Adding ashwagandha to your daily supplementation will not help to strengthen your immune system, help you deal with stress, stimulate the nervous system, and even stimulate the natural production of the cortisol hormone.

Exercise and Addison’s Disease

Due to symptoms like muscle weakness, aching bones and exhaustion, Addison’s patients often find it extremely difficult to exercise on a regular basis. However, if you manage to push through that initial discomfort and exercise anyway, you’ll find that it’s easier for you to handle daily stress and you’ll have better core strength as well.

Plus, you don’t have to do hectic exercises in order to get results. Cardio movements like jogging, swimming, walking, rebounding and aerobics are often enough to alleviate symptoms. The best part that all of these exercises are easy and low-impact, and you’ll be able to improve your strength and stamina as you go along as well.

Stress Management

As previously mentioned, stress is a major trigger for Addison’s disease symptoms. That’s why it’s absolutely crucial for patients to properly manage their stress levels both on an emotional and physical level. Psychological stress can easily come about when you’re anxious or emotional imbalanced, and this can significantly weaken your defenses as a result. That’s why it’s harder to fight the flu if you’re stressed, so just imagine what being in such a state can do to your ability to survive an even more difficult health condition.

Many of Addison’s patients have found symptom relief through practicing meditation and breathing exercises. Spending time by yourself can significantly relieve stress for many, and many have found respite through prayer as well.

Needless to say, getting diagnosed with Addison’s can be a life-changing experience, and without proper treatment, it can lead to fatal health complications. Your best bet at beating this disease is to proactively heal yourself by taking your meds, supplementing with natural remedies and maintaining an overall balanced lifestyle.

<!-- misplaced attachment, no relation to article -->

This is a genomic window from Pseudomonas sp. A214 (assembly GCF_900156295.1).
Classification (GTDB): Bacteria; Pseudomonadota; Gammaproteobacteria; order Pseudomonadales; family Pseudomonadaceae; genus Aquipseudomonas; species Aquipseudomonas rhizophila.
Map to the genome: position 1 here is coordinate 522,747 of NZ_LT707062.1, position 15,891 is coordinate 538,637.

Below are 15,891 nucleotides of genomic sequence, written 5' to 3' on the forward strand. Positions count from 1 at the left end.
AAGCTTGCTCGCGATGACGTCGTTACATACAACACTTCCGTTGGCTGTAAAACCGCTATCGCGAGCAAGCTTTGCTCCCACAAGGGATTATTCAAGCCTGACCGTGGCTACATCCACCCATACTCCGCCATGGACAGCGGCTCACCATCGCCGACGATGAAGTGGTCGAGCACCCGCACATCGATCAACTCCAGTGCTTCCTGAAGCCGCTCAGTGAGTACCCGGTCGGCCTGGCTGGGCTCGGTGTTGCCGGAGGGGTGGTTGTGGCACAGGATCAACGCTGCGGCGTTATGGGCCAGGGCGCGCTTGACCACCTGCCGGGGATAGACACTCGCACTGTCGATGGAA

Adrenal Insufficiency and Addison’s Disease

One can be said to suffer from adrenal insufficiency when their adrenal glands are no longer able to generate the needed hormones. In case you’re wondering, your adrenal glands sit right atop your kidneys and are sort of cone shaped.

There is primary adrenal insufficiency and secondary adrenal insufficiency, and Addison’s disease is typically considered to be the former. This condition happens when the adrenal glands get so severely damaged that they can no longer generate cortisol, which is an important adrenal hormone. It can also lead to a deficiency in aldosterone as well, which is also an adrenal hormone.

On the other hand, secondary adrenal deficiency attacks the pituitary gland, which is located in your brain and is responsible for producing a hormone known as adrenocorticotropin (ACTH), which is central to the production of cortisol. Once your ACTH levels drop, cortisol production tends to follow as well. As a result, the adrenal glands shrivel and die. Interestingly, there are more cases of secondary adrenal deficiency than there are Addison’s disease diagnoses.

What Do Adrenal Hormones Do?

The adrenal hormones known as aldosterone and cortisol play a critical role in your body’s ability to perform even the most basic functions. They’re hugely responsible for your body’s metabolic processes, regulating blood pressure, food digestion, and stress management. Another important adrenal hormone that the body produces is dehydroepiandrosterone (DHEA), which is responsible for the production of both male and female hormones known as estrogens and androgens.

How is Adrenal Insufficiency Diagnosed?

Diagnosing adrenal insufficiency can be really tough, especially in the beginning when it’s just starting out. However, through a thorough examination of your medical history and the symptoms being exhibited, it is possible to make an accurate diagnosis.

However, your physician will have to perform blood and urine tests in order to confirm the diagnosis and to find out what is the cause of the disease.